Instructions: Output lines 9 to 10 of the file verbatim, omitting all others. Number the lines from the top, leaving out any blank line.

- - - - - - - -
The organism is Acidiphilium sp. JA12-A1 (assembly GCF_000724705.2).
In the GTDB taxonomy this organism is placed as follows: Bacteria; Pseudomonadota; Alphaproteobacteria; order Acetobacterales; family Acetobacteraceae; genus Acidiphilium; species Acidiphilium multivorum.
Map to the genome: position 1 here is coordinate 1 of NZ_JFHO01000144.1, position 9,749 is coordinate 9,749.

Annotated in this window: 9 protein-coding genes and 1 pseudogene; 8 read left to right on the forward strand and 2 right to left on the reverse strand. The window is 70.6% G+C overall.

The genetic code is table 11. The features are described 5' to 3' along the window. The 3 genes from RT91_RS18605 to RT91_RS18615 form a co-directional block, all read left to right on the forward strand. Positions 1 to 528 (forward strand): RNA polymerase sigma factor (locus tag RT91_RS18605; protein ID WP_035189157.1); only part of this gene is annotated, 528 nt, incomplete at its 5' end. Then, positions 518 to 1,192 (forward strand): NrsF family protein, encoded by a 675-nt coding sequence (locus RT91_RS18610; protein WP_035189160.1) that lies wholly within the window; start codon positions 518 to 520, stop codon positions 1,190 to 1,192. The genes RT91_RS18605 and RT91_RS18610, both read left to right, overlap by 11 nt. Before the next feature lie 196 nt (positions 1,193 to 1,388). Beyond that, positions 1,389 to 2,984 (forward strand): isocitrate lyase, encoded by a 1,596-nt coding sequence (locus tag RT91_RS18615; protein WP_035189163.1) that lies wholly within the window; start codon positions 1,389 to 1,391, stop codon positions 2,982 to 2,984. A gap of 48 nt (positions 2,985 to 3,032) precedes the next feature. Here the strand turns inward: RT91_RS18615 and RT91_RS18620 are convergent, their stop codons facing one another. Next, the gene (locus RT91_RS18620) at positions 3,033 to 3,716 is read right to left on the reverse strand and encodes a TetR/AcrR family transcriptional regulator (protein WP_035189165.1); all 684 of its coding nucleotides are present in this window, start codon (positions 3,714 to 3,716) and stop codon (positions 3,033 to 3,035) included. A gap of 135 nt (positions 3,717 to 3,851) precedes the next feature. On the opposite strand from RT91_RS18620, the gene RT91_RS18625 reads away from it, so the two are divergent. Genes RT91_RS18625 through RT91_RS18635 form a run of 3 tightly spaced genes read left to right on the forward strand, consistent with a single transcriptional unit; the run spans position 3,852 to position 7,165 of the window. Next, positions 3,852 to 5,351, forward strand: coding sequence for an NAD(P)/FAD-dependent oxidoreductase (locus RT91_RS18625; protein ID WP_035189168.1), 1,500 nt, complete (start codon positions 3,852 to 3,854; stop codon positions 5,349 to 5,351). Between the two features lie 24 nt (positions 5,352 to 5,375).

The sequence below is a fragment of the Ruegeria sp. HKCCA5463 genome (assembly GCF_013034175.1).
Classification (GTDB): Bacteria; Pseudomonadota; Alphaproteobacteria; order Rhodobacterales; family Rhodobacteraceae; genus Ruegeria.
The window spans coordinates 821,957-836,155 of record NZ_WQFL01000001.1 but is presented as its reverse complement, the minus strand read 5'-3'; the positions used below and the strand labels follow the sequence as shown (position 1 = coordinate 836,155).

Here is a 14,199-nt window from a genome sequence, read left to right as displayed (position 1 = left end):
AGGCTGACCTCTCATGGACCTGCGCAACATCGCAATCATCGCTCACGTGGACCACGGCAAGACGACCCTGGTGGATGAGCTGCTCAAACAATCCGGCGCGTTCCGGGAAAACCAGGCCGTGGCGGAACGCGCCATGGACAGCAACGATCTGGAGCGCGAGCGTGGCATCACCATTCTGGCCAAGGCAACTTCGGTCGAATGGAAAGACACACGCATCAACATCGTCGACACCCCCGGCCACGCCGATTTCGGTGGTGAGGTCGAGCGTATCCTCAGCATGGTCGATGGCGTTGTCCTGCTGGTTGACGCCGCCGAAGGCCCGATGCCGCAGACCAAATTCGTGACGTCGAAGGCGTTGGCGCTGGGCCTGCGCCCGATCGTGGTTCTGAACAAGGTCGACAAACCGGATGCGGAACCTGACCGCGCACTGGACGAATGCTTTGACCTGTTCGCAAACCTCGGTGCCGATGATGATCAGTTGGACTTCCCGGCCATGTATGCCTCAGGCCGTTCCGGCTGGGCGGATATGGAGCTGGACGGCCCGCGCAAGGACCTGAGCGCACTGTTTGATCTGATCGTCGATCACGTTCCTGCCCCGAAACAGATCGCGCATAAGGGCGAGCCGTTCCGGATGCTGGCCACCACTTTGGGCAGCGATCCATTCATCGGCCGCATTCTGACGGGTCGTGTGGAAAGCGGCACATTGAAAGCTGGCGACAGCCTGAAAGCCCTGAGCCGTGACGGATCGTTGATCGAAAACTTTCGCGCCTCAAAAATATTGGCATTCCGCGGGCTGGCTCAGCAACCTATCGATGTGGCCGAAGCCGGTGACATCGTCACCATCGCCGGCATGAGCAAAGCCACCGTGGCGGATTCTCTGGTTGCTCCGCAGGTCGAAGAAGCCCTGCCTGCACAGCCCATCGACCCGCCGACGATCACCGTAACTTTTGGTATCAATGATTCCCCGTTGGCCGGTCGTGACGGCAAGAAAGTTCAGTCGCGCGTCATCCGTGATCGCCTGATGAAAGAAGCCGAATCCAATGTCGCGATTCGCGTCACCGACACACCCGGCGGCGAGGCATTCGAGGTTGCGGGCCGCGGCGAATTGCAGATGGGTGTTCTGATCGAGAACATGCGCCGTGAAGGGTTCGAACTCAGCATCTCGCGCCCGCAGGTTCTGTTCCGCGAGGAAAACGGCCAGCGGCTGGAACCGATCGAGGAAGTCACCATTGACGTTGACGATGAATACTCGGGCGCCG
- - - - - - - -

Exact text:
Here is a 14,199-nt window from a genome sequence, read left to right as displayed (position 1 = left end):
AGGCTGACCTCTCATGGACCTGCGCAACATCGCAATCATCGCTCACGTGGACCACGGCAAGACGACCCTGGTGGATGAGCTGCTCAAACAATCCGGCGCGTTCCGGGAAAACCAGGCCGTGGCGGAACGCGCCATGGACAGCAACGATCTGGAGCGCGAGCGTGGCATCACCATTCTGGCCAAGGCAACTTCGGTCGAATGGAAAGACACACGCATCAACATCGTCGACACCCCCGGCCACGCCGATTTCGGTGGTGAGGTCGAGCGTATCCTCAGCATGGTCGATGGCGTTGTCCTGCTGGTTGACGCCGCCGAAGGCCCGATGCCGCAGACCAAATTCGTGACGTCGAAGGCGTTGGCGCTGGGCCTGCGCCCGATCGTGGTTCTGAACAAGGTCGACAAACCGGATGCGGAACCTGACCGCGCACTGGACGAATGCTTTGACCTGTTCGCAAACCTCGGTGCCGATGATGATCAGTTGGACTTCCCGGCCATGTATGCCTCAGGCCGTTCCGGCTGGGCGGATATGGAGCTGGACGGCCCGCGCAAGGACCTGAGCGCACTGTTTGATCTGATCGTCGATCACGTTCCTGCCCCGAAACAGATCGCGCATAAGGGCGAGCCGTTCCGGATGCTGGCCACCACTTTGGGCAGCGATCCATTCATCGGCCGCATTCTGACGGGTCGTGTGGAAAGCGGCACATTGAAAGCTGGCGACAGCCTGAAAGCCCTGAGCCGTGACGGATCGTTGATCGAAAACTTTCGCGCCTCAAAAATATTGGCATTCCGCGGGCTGGCTCAGCAACCTATCGATGTGGCCGAAGCCGGTGACATCGTCACCATCGCCGGCATGAGCAAAGCCACCGTGGCGGATTCTCTGGTTGCTCCGCAGGTCGAAGAAGCCCTGCCTGCACAGCCCATCGACCCGCCGACGATCACCGTAACTTTTGGTATCAATGATTCCCCGTTGGCCGGTCGTGACGGCAAGAAAGTTCAGTCGCGCGTCATCCGTGATCGCCTGATGAAAGAAGCCGAATCCAATGTCGCGATTCGCGTCACCGACACACCCGGCGGCGAGGCATTCGAGGTTGCGGGCCGCGGCGAATTGCAGATGGGTGTTCTGATCGAGAACATGCGCCGTGAAGGGTTCGAACTCAGCATCTCGCGCCCGCAGGTTCTGTTCCGCGAGGAAAACGGCCAGCGGCTGGAACCGATCGAGGAAGTCACCATTGACGTTGACGATGAATACTCGGGCGCCG